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Malware Can Be Hidden in DICOM Medical Imaging Files, DHS Warns

Files using the Digital Imaging and Communications in Medicine (DICOM) standard can be abused to hide malware, the U.S. Department of Homeland Security (DHS) warned on Tuesday.

An alert issued by the DHS’s National Cybersecurity and Communications Integration Center (NCCIC) on the ICS-CERT website is based on a blog post published in mid-April by Cylera, a company that provides cybersecurity and intelligence solutions for healthcare organizations.

Cylera’s Markel Picado Ortiz discovered a “fundamental design flaw” in DICOM, a widely used international standard for storing, transmitting, retrieving, processing and displaying medical imaging information.

The organization that maintains the standard says DICOM is used in virtually all hospitals around the world, including by imaging equipment (CT, MR, ultrasound), imaging information systems (HIS, RIS, PACS), and peripheral equipment (workstations and 3D printers).

Ortiz discovered that a 128-byte section at the beginning of DICOM files, called a preamble, can be used to hide malicious executable code. The preamble is part of a compatibility feature designed to allow medical imagery files to be processed by both DICOM and non-DICOM software.

The resulting file stores both the legitimate medical information — this information can be accessed by the user as the modifications don’t corrupt the file — and the malware.

“By exploiting this design flaw attackers can take advantage of the abundance and centralization of DICOM imagery within healthcare organizations to increase stealth and more easily distribute their malware, setting the stage for potential evasion techniques and multi-stage attacks,” Cylera said. “Perhaps more interestingly, the fusion of fully-functioning executable malware with HIPAA-protected patient information adds regulatory complexities and clinical implications to automated malware protection and typical incident response processes in ways that did not previously need to be considered. Common incident response procedures could now delete or incidentally leak the ePHI the malware is hiding in.”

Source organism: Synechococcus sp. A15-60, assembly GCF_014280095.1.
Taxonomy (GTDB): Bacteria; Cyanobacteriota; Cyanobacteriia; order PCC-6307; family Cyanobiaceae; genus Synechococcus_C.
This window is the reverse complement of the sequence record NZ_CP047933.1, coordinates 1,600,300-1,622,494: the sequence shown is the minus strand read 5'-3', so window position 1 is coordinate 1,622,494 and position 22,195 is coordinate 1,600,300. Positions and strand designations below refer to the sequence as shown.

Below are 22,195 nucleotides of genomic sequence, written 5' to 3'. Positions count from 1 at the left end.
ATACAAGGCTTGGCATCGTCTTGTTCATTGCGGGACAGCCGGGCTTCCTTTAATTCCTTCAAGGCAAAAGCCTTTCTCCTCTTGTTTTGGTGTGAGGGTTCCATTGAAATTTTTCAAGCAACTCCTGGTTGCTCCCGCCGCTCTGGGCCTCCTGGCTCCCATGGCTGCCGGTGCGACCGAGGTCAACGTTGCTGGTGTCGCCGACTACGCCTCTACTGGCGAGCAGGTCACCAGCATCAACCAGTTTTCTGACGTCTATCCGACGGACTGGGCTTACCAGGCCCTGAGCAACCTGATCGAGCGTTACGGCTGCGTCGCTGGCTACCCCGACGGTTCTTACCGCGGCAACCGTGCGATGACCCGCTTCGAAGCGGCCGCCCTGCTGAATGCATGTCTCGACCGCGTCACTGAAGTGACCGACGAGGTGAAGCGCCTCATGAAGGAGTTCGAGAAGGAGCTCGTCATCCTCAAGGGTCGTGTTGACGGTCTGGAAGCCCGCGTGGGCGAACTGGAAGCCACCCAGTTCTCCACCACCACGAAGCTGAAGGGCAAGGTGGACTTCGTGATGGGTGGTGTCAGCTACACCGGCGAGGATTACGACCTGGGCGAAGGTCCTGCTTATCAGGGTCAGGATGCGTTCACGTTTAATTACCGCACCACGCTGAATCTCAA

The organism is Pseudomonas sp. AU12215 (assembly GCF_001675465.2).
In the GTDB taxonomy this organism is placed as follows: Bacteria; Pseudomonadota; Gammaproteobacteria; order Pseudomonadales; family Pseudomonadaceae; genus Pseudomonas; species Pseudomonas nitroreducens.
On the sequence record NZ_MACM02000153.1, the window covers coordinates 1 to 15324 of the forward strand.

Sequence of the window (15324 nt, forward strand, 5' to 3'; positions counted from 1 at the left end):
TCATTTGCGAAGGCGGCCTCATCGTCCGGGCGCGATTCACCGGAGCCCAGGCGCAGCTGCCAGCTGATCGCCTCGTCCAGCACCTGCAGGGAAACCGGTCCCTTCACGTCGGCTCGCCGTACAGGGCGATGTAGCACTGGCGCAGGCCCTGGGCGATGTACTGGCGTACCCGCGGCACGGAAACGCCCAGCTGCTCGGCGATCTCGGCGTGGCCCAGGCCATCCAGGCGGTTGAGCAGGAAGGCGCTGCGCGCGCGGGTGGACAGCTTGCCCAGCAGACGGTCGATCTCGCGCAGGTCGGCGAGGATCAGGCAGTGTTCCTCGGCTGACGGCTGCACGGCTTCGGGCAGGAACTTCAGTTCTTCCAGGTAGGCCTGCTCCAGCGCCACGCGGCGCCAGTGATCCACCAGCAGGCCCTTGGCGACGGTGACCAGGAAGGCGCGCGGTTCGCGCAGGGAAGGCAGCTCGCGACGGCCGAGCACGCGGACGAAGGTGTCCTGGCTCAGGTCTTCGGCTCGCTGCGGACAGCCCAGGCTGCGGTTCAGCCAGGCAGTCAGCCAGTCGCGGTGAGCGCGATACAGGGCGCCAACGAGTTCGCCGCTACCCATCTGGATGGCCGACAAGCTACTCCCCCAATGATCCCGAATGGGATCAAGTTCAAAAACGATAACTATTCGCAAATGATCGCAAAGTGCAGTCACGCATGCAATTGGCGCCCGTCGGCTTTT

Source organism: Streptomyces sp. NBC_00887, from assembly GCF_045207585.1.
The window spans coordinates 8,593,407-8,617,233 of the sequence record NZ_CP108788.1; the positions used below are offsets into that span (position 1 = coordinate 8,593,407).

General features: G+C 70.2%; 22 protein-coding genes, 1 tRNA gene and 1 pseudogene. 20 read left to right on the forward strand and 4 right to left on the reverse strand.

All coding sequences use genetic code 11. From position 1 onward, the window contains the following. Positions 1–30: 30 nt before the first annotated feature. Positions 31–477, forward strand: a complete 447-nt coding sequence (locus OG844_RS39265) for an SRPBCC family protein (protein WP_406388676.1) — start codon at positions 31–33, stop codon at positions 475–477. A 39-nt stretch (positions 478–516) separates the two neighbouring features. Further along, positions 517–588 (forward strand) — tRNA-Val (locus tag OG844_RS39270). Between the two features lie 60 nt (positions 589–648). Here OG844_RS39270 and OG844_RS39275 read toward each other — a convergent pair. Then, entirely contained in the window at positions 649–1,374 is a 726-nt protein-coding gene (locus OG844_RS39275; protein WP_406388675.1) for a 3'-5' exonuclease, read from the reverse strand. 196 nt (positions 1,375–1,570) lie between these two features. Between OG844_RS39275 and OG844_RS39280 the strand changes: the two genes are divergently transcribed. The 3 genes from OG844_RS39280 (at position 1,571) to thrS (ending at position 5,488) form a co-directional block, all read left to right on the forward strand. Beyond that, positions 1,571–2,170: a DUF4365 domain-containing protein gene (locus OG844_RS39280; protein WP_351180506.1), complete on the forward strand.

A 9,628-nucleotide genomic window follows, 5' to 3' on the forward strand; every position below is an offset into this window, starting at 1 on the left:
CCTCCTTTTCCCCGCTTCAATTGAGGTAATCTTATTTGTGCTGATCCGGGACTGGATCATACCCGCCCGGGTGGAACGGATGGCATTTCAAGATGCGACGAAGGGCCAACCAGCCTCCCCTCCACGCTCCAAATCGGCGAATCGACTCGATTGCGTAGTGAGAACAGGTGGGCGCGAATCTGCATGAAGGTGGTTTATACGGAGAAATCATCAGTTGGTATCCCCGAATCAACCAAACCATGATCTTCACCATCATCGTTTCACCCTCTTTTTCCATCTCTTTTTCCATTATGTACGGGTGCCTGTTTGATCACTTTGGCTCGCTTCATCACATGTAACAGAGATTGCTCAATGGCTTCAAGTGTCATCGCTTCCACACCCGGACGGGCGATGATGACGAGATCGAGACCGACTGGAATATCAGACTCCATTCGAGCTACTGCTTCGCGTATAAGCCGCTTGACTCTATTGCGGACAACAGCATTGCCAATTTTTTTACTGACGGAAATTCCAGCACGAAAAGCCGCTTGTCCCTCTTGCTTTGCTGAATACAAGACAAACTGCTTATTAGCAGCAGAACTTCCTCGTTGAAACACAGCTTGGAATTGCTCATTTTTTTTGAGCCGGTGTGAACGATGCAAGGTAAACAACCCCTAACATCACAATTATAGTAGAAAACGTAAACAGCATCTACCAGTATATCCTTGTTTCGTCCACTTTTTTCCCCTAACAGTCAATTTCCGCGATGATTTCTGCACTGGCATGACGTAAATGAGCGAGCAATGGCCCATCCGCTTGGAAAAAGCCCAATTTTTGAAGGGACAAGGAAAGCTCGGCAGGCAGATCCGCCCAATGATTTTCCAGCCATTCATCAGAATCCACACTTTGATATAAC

Cylera published technical details and proof-of-concept (PoC) code for this vulnerability, which has been assigned the CVE identifier CVE-2019-11687.

NCCIC noted in its advisory that it has notified some of the vendors using DICOM. The agency and the DICOM Security Group have identified a series of mitigations that organizations can use to mitigate the risk. NCCIC also highlighted that Cylera disclosed the flaw without coordinating with the agency or any known vendor.

The DICOM Security Group published a press release and a FAQ for this vulnerability last month.

“A malicious actor could modify a DICOM file so that it is treated as both an executable program and as a DICOM file, and then a user might be convinced to execute the file via social engineering,” DICOM said. “Alternatively, a separate malicious actor that knew about the embedded executable and had access to the modified file could install and execute the malware. This type of intrusion is referred to as a multi-phase attack.”

Recommendations for mitigating the risk include scanning DICOM files with antimalware software, being cautious with files from untrusted sources, and verifying the preamble to ensure it’s either cleared or safe.

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Eduard Kovacs (@EduardKovacs) is a contributing editor at SecurityWeek. He worked as a high school IT teacher for two years before starting a career in journalism as Softpedia’s security news reporter. Eduard holds a bachelor’s degree in industrial informatics and a master’s degree in computer techniques applied in electrical engineering.